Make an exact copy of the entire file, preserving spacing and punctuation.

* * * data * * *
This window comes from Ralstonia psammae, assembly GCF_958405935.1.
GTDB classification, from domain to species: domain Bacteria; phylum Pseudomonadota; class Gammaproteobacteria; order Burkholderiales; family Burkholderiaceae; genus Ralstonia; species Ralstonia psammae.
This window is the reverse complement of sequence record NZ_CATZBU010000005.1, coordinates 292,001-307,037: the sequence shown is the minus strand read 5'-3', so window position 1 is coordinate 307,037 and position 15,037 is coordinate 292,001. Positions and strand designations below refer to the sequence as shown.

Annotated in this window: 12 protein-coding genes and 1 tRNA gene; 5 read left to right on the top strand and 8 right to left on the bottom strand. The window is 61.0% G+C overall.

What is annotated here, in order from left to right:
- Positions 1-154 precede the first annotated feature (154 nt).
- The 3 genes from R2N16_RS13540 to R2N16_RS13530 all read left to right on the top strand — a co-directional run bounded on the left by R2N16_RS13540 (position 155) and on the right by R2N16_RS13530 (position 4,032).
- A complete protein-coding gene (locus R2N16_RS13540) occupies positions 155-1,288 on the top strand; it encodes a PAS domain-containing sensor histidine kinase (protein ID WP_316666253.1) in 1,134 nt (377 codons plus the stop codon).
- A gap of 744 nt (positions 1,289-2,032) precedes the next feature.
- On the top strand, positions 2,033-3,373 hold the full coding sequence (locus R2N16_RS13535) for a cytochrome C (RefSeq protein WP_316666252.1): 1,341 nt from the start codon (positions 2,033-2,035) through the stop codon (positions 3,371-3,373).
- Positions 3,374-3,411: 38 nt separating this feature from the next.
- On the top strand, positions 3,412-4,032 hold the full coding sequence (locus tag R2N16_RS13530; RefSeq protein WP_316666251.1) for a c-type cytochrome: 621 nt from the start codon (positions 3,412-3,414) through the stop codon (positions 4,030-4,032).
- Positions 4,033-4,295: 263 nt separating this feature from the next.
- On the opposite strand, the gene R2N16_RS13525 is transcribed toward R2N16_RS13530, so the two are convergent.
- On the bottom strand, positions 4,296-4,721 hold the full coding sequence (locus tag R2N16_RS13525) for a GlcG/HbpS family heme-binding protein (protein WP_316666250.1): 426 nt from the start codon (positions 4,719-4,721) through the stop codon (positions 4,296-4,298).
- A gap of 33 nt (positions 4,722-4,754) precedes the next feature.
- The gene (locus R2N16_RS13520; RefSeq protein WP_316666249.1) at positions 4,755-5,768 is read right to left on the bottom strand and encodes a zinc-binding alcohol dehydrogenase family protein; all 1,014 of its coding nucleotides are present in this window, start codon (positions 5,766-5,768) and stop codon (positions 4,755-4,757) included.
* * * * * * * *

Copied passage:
This window comes from Ralstonia psammae, assembly GCF_958405935.1.
GTDB classification, from domain to species: domain Bacteria; phylum Pseudomonadota; class Gammaproteobacteria; order Burkholderiales; family Burkholderiaceae; genus Ralstonia; species Ralstonia psammae.
This window is the reverse complement of sequence record NZ_CATZBU010000005.1, coordinates 292,001-307,037: the sequence shown is the minus strand read 5'-3', so window position 1 is coordinate 307,037 and position 15,037 is coordinate 292,001. Positions and strand designations below refer to the sequence as shown.

Annotated in this window: 12 protein-coding genes and 1 tRNA gene; 5 read left to right on the top strand and 8 right to left on the bottom strand. The window is 61.0% G+C overall.

What is annotated here, in order from left to right:
- Positions 1-154 precede the first annotated feature (154 nt).
- The 3 genes from R2N16_RS13540 to R2N16_RS13530 all read left to right on the top strand — a co-directional run bounded on the left by R2N16_RS13540 (position 155) and on the right by R2N16_RS13530 (position 4,032).
- A complete protein-coding gene (locus R2N16_RS13540) occupies positions 155-1,288 on the top strand; it encodes a PAS domain-containing sensor histidine kinase (protein ID WP_316666253.1) in 1,134 nt (377 codons plus the stop codon).
- A gap of 744 nt (positions 1,289-2,032) precedes the next feature.
- On the top strand, positions 2,033-3,373 hold the full coding sequence (locus R2N16_RS13535) for a cytochrome C (RefSeq protein WP_316666252.1): 1,341 nt from the start codon (positions 2,033-2,035) through the stop codon (positions 3,371-3,373).
- Positions 3,374-3,411: 38 nt separating this feature from the next.
- On the top strand, positions 3,412-4,032 hold the full coding sequence (locus tag R2N16_RS13530; RefSeq protein WP_316666251.1) for a c-type cytochrome: 621 nt from the start codon (positions 3,412-3,414) through the stop codon (positions 4,030-4,032).
- Positions 4,033-4,295: 263 nt separating this feature from the next.
- On the opposite strand, the gene R2N16_RS13525 is transcribed toward R2N16_RS13530, so the two are convergent.
- On the bottom strand, positions 4,296-4,721 hold the full coding sequence (locus tag R2N16_RS13525) for a GlcG/HbpS family heme-binding protein (protein WP_316666250.1): 426 nt from the start codon (positions 4,719-4,721) through the stop codon (positions 4,296-4,298).
- A gap of 33 nt (positions 4,722-4,754) precedes the next feature.
- The gene (locus R2N16_RS13520; RefSeq protein WP_316666249.1) at positions 4,755-5,768 is read right to left on the bottom strand and encodes a zinc-binding alcohol dehydrogenase family protein; all 1,014 of its coding nucleotides are present in this window, start codon (positions 5,766-5,768) and stop codon (positions 4,755-4,757) included.